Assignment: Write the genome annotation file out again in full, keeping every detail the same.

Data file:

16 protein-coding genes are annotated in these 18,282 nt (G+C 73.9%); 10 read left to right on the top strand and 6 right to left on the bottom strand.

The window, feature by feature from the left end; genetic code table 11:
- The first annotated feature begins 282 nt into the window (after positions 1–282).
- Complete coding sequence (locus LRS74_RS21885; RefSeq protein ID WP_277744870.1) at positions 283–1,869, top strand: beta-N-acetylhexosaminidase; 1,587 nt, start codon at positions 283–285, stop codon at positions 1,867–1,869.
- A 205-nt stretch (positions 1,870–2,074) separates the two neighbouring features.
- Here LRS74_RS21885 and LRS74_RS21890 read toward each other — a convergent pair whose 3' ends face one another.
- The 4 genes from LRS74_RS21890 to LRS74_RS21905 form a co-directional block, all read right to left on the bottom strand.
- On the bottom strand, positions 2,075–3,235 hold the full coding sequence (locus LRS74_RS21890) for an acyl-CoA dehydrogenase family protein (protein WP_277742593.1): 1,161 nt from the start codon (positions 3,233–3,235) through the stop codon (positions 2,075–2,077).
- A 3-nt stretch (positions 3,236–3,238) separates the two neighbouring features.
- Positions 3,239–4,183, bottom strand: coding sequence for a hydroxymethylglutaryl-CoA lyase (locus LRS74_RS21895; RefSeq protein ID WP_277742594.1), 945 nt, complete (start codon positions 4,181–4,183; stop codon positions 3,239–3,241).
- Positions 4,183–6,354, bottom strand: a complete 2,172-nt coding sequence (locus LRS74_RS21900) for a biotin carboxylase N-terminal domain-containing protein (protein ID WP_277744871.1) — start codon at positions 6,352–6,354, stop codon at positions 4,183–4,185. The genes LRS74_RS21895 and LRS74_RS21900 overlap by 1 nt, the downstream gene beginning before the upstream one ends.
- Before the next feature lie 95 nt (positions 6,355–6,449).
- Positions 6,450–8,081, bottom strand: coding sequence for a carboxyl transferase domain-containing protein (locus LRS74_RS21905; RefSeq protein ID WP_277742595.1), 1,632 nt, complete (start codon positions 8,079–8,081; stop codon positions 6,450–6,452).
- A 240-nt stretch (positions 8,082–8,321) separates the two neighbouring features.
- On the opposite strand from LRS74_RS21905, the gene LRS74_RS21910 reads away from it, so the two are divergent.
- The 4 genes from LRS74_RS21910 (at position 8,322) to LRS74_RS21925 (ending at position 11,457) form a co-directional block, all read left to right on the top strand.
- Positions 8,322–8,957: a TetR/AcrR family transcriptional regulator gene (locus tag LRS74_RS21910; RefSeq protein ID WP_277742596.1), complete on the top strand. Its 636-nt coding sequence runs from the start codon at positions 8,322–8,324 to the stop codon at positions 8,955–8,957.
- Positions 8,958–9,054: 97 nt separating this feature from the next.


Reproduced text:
16 protein-coding genes are annotated in these 18,282 nt (G+C 73.9%); 10 read left to right on the top strand and 6 right to left on the bottom strand.

The window, feature by feature from the left end; genetic code table 11:
- The first annotated feature begins 282 nt into the window (after positions 1–282).
- Complete coding sequence (locus LRS74_RS21885; RefSeq protein ID WP_277744870.1) at positions 283–1,869, top strand: beta-N-acetylhexosaminidase; 1,587 nt, start codon at positions 283–285, stop codon at positions 1,867–1,869.
- A 205-nt stretch (positions 1,870–2,074) separates the two neighbouring features.
- Here LRS74_RS21885 and LRS74_RS21890 read toward each other — a convergent pair whose 3' ends face one another.
- The 4 genes from LRS74_RS21890 to LRS74_RS21905 form a co-directional block, all read right to left on the bottom strand.
- On the bottom strand, positions 2,075–3,235 hold the full coding sequence (locus LRS74_RS21890) for an acyl-CoA dehydrogenase family protein (protein WP_277742593.1): 1,161 nt from the start codon (positions 3,233–3,235) through the stop codon (positions 2,075–2,077).
- A 3-nt stretch (positions 3,236–3,238) separates the two neighbouring features.
- Positions 3,239–4,183, bottom strand: coding sequence for a hydroxymethylglutaryl-CoA lyase (locus LRS74_RS21895; RefSeq protein ID WP_277742594.1), 945 nt, complete (start codon positions 4,181–4,183; stop codon positions 3,239–3,241).
- Positions 4,183–6,354, bottom strand: a complete 2,172-nt coding sequence (locus LRS74_RS21900) for a biotin carboxylase N-terminal domain-containing protein (protein ID WP_277744871.1) — start codon at positions 6,352–6,354, stop codon at positions 4,183–4,185. The genes LRS74_RS21895 and LRS74_RS21900 overlap by 1 nt, the downstream gene beginning before the upstream one ends.
- Before the next feature lie 95 nt (positions 6,355–6,449).
- Positions 6,450–8,081, bottom strand: coding sequence for a carboxyl transferase domain-containing protein (locus LRS74_RS21905; RefSeq protein ID WP_277742595.1), 1,632 nt, complete (start codon positions 8,079–8,081; stop codon positions 6,450–6,452).
- A 240-nt stretch (positions 8,082–8,321) separates the two neighbouring features.
- On the opposite strand from LRS74_RS21905, the gene LRS74_RS21910 reads away from it, so the two are divergent.
- The 4 genes from LRS74_RS21910 (at position 8,322) to LRS74_RS21925 (ending at position 11,457) form a co-directional block, all read left to right on the top strand.
- Positions 8,322–8,957: a TetR/AcrR family transcriptional regulator gene (locus tag LRS74_RS21910; RefSeq protein ID WP_277742596.1), complete on the top strand. Its 636-nt coding sequence runs from the start codon at positions 8,322–8,324 to the stop codon at positions 8,955–8,957.
- Positions 8,958–9,054: 97 nt separating this feature from the next.